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Biometrics Make People Wary

Globe and Mail | August 2, 2005

More Canadians support the use of biometric identifiers in government-issued identification, but worry that the costs might be prohibitive and that governments could abuse the system, a a new survey says.

The survey, conducted by custom market-information company TNS and TRUSTe, an on-line privacy provider, found that people in both countries said the passport was the most important identifying document and therefore the most appropriate for the addition of biometric identifiers.

The idea was supported by 85 per cent of Canadians, and by 79 per cent of Americans.

After passports, other kinds of documents include drivers' licences, social insurance cards (called social security cards in the United States) and provincial health-insurance cards. All these also received strong support for biometric data.

The public perceives biometric data — fingerprints or retinal scans — as a way to help prevent fraud and identity theft, TNS privacy officer David Stark said in a statement. But many respondents to the survey expressed privacy and cost concerns about government use of the technology.

The TNS/TRUSTe survey of Internet users in Canada and the U.S. was conducted using data from 1,157 Canadians and 1,003 Americans.

The Government of Canada plans to use facial-recognition biometric technology in the Canadian passport and the U.S. Department of State is currently testing an electronic passport containing a computer chip with biometric information.

In June, the U.S. Congress approved the Real ID Act, which will require state motor vehicle agencies to use a common machine-readable technology and other federal ID standards in drivers' licences by 2008. The new requirements will be established by the Department of Homeland Security and could include adding biometric information to drivers' licences.

The survey also asked whether respondents would support a new national identity card issued to every citizen. Seven in 10 Canadians (69 per cent) said they would view such a card positively, two in 10 would oppose to it (22 per cent) and one in 10 remain undecided.

By contrast, just half of Americans would back a new national ID card, one-third would be against it and 17 per cent are undecided.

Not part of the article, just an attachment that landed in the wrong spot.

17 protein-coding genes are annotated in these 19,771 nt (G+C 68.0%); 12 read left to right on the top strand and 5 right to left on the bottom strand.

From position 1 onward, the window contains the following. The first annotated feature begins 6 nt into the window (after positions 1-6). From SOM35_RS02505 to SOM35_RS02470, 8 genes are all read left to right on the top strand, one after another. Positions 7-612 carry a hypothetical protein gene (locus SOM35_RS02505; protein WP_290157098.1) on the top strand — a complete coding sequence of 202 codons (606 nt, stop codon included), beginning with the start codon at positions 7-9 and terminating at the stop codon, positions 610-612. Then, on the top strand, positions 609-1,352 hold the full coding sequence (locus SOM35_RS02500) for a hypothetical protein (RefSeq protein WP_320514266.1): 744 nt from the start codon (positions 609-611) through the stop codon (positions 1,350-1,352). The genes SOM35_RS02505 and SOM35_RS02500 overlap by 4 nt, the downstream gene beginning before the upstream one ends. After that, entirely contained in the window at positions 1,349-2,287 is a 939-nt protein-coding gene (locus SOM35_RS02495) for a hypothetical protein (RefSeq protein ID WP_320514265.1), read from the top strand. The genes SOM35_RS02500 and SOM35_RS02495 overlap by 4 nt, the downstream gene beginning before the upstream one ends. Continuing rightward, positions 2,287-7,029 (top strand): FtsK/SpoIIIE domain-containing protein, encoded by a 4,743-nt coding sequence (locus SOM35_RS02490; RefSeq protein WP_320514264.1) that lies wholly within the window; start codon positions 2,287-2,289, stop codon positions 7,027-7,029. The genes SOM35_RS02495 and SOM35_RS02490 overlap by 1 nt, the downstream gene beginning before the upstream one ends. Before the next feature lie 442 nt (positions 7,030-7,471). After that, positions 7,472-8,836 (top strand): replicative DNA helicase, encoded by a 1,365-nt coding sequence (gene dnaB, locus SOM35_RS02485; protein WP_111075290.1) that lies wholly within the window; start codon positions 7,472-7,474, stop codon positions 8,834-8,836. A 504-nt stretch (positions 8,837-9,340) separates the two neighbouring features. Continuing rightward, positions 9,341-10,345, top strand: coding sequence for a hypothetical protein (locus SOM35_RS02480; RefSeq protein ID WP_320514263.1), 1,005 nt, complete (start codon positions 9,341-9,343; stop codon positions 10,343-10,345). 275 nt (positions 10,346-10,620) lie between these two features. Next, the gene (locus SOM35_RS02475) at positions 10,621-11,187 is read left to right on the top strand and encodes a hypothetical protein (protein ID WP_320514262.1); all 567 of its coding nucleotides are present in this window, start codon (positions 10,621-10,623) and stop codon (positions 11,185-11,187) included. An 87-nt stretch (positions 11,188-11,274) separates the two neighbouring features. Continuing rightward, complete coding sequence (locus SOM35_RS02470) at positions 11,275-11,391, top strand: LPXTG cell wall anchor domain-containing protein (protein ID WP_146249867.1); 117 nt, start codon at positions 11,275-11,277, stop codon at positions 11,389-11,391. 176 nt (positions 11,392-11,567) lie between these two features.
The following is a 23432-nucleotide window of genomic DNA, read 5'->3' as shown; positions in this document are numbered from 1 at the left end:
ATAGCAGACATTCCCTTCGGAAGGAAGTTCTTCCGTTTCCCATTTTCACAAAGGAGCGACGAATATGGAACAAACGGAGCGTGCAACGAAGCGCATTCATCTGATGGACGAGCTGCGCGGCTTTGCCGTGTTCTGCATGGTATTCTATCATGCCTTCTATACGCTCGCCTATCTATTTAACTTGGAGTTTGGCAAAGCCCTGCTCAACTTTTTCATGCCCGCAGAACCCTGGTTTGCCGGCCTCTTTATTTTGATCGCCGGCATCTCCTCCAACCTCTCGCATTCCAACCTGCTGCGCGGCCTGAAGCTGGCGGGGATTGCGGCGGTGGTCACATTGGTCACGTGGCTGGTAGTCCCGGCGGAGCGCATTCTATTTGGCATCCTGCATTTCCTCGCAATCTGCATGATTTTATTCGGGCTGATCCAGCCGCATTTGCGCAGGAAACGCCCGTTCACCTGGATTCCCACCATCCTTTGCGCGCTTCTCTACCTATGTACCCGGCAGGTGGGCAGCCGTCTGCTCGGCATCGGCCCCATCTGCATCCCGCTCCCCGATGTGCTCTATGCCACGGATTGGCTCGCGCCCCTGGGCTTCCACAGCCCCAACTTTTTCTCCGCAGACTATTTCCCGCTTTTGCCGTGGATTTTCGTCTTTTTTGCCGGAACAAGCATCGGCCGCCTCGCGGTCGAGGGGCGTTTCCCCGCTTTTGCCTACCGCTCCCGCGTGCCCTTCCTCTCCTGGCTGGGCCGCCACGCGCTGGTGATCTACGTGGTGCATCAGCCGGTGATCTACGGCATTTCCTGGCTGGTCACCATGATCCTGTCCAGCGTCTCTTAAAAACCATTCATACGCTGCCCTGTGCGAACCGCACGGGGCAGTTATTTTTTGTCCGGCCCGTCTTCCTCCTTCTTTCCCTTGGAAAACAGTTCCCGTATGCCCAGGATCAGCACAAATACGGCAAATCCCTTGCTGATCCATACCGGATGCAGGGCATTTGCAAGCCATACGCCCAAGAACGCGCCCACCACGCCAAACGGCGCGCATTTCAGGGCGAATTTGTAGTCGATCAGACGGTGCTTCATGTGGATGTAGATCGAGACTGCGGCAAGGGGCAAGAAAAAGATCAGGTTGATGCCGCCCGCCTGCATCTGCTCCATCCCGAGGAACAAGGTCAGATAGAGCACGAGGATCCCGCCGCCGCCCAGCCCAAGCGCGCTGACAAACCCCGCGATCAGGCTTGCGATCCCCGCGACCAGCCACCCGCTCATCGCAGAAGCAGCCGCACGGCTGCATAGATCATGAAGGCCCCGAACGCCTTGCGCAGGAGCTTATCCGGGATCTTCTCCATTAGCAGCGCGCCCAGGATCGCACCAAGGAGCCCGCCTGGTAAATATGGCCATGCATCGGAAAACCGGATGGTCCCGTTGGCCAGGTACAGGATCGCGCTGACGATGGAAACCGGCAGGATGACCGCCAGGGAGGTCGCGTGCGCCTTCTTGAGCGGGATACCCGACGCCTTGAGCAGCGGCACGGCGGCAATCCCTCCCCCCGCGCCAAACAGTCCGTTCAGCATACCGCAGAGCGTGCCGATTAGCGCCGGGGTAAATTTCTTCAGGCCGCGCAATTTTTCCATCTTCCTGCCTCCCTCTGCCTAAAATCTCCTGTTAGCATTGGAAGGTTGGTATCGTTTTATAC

"Compared to their southern neighbours, Canadians tend to express slightly more support for including biometric information in government-issued documents and less support for private-sector uses of biometric data," Mr. Stark said.

More than two-thirds of Americans and about six in 10 Canadians think it would be a good idea to add biometric identifiers to credit cards and debit cards, the survey said. But this fairly high level of support does not extend to cards issued by companies. Just 28 per cent of Americans and 18 per cent of Canadians favour adding their biometric data to retail store loyalty cards, for example.

More than eight in 10 people in both countries think that fingerprinting is the most acceptable form of biometric identification, followed by eye scans (supported by 67 per cent of Canadians and 58 per cent of Americans). Hand geometry, voice recognition and facial scans receive much less support.

In addition, Canadians and Americans were asked for their opinions on the potential consequences of biometric technology programs, including government misuse of the information and reliability of the technology. The most widely cited concern, mentioned by three-quarters of citizens in both countries, is the cost of implementing a biometric program.

Respondents also expressed misgivings about how the information might be misused by governments, with six in 10 holding this view, and an equal number believes that their personal privacy would be greatly reduced because the government would be able to track their movements.

Canadians tend to be slightly more upbeat than Americans are about the potential benefits of biometrics for national security. Nearly six in 10 Canadians (58 per cent) but only half of Americans (51 per cent) think that the use of biometric technology in ID documents would make it harder for terrorists to operate in their respective countries.

"Organizations that use [biometric technology] must respect the public's legitimate privacy and security concerns," Mr. Stark.

The survey was conducted on-line between March 17 and 25 in the U.S. and between May 26 and 30 in Canada. The survey results are representative of the on-line U.S. and Canadian adult populations and are considered accurate to within three percentage points (3.1 in the U.S. and 2.9 in Canada), 19 times out of 20.


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